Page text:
106 terms

C6: Transformation of Economy, Society, Politics, and Religion in Antebellum America

Tariff of 1816
Nation's 1st protective tariff, designed to protect textile factories against Britain who was selling cloth in the US at bargain prices in an attempt to regain markets lost in the War of 1812
"Era of Good Feelings"
From 1817-25, a period of nationalism and economic growth that followed the War of 1812 in which President James Monroe avoided political controversies
Panic of 1819
First major financial crisis in the US featuring bank failures, unemployment, and a drop in the fields of agriculture and manufacturing
Tallmadge Amendment
Introduced by Pennsylvania Congressman James Tallmadge in 1819, it called for the gradual abolition of slavery in Missouri, but failed to pass the Senate
Missouri Compromise (1820)
Agreement between pro- and anti-slavery factions in which Missouri entered the Union as a slave state while Maine was admitted as a free state
A fire bell in the night...
Phrase used by Thomas Jefferson to describe the dispute resulting from Missouri's petition to be admitted as a slave state in 1819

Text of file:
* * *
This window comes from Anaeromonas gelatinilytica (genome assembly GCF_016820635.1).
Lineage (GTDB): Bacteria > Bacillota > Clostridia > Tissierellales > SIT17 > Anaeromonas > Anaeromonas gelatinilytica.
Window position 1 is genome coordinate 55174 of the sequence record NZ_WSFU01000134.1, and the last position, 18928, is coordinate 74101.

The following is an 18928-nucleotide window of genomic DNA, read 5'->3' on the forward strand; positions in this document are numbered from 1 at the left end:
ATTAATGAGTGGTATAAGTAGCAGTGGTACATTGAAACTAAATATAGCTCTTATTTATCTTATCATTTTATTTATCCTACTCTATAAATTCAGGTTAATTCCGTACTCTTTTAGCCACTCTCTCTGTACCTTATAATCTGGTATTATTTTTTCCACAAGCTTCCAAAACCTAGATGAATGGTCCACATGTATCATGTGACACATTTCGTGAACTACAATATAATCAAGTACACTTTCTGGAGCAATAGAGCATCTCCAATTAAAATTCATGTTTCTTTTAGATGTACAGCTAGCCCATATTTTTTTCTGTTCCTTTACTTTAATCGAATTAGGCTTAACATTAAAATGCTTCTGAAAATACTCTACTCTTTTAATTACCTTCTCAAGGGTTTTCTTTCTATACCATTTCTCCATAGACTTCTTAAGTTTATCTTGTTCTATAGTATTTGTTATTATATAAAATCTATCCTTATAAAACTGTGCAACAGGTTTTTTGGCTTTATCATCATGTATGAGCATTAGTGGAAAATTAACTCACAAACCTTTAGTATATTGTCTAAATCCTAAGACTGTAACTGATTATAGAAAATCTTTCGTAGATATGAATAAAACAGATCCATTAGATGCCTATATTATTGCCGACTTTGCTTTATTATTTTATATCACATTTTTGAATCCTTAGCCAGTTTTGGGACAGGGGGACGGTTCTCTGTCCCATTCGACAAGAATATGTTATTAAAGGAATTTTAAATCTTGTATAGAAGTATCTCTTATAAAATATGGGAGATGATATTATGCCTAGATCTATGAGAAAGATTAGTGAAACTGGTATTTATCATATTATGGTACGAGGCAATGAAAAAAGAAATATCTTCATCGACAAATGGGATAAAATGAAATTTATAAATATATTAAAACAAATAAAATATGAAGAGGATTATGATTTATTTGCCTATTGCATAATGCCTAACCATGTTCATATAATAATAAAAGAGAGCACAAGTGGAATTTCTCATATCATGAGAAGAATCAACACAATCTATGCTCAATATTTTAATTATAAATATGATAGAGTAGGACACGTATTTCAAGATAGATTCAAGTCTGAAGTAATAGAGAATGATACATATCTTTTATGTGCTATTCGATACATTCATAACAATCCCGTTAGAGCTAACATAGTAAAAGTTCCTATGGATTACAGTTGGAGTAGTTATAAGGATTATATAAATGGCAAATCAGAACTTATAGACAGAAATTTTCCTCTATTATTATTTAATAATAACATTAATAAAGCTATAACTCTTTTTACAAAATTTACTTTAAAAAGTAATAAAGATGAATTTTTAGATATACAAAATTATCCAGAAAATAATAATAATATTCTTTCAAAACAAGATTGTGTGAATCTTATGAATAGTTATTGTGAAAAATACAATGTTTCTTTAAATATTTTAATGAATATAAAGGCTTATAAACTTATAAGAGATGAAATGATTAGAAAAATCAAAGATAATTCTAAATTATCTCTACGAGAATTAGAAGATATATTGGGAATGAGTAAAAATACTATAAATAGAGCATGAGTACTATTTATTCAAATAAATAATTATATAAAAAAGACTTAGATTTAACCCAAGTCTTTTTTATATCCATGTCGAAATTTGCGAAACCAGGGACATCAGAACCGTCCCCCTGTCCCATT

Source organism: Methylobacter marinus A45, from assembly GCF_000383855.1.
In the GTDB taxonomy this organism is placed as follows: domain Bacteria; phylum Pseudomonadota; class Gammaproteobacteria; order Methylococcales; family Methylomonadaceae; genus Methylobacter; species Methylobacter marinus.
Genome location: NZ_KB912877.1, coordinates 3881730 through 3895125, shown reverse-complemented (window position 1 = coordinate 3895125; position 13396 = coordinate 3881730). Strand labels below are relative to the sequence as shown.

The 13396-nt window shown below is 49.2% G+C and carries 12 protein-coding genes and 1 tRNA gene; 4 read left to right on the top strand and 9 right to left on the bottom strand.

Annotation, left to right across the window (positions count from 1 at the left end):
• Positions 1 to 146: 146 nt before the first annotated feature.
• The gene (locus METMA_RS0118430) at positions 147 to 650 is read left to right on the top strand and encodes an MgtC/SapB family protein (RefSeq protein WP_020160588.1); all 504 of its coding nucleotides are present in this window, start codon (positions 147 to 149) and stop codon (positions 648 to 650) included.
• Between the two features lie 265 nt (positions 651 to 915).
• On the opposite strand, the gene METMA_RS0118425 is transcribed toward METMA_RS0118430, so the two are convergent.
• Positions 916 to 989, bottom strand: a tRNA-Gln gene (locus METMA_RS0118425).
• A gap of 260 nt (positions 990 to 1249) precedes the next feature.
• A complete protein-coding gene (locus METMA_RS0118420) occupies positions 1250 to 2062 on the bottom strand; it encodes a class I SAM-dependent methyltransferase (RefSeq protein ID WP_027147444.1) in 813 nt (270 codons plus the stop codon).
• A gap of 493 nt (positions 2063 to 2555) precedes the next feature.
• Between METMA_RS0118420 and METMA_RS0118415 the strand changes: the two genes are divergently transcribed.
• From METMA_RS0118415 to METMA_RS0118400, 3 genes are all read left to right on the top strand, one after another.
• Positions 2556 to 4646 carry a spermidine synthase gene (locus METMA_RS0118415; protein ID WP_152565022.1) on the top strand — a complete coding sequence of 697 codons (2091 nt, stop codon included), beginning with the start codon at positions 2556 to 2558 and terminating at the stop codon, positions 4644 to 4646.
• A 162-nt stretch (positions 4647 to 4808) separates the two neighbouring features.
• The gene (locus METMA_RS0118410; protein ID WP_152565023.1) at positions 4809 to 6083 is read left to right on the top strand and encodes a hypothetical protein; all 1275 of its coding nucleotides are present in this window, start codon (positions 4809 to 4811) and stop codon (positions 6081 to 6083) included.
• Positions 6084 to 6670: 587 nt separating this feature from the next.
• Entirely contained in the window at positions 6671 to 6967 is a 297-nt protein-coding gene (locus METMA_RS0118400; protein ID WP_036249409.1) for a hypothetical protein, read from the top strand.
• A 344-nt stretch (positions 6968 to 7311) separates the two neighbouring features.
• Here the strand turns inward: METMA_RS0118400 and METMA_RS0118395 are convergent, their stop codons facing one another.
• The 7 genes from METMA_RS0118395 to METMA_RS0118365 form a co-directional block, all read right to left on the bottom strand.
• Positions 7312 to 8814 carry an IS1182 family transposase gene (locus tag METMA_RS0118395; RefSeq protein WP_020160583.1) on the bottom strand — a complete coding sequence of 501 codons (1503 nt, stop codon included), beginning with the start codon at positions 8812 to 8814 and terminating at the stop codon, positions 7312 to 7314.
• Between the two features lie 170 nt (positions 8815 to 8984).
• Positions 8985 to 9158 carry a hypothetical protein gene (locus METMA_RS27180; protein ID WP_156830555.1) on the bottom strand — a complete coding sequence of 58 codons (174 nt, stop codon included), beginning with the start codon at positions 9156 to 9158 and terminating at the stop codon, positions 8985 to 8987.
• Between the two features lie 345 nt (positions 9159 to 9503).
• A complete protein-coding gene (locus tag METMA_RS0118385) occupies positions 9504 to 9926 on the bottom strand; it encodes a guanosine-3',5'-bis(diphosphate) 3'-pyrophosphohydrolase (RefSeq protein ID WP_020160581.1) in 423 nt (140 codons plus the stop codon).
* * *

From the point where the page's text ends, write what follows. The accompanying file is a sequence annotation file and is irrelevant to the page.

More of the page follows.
Fletcher vs. Peck (1810)
Case where Supreme Court ruled that a grant to a private land company was liable to the Contract Clause and, once made, could not be repealed
Dartmouth College vs. Woodward (1819)
Supreme Court case that settled the nature of public vs private charters and resulted in the rise of the American business corporation
McCulloch vs. Maryland (1819)
Supreme Court case that established two priciples: Constitution gives Congress implied powers in order to create a functional national government, and the Federal government has the right to exercise constitutional power without obstruction by state action
Cohens vs. Virginia (1821)
Supreme Court case led by Chief Justice John Marshall which asserted the Court's authority, under the Constitution, to review state court decisions
Gibbons vs. Ogden (1824)
Supreme Court case led by Chief Justice John Marshall which asserted that the federal commerce clause outranked a state law that had granted a monopoly to one group of people
Johnson vs. McIntosh (1823)
Supreme Court case led by Chief Justice John Marshall which asserted that private citizens could not purchase lands from Native Americans
Cherokee Nation vs. Georgia (1831)
Supreme Court case that ruled in favor of Georgia by finding that the Supreme Court had no legal authority to hear the dispute because Indian tribes are "domestic dependent nations" not foreign nations, left the Cherokees at mercy to the land-hungry Georgia citizens
Worcester vs. Georgia (1832)
Supreme Court case led by Chief Justice John Marshall which recognized that states did not have jurisdiction to pass laws regulating activities of Indian lands located within their state boundaries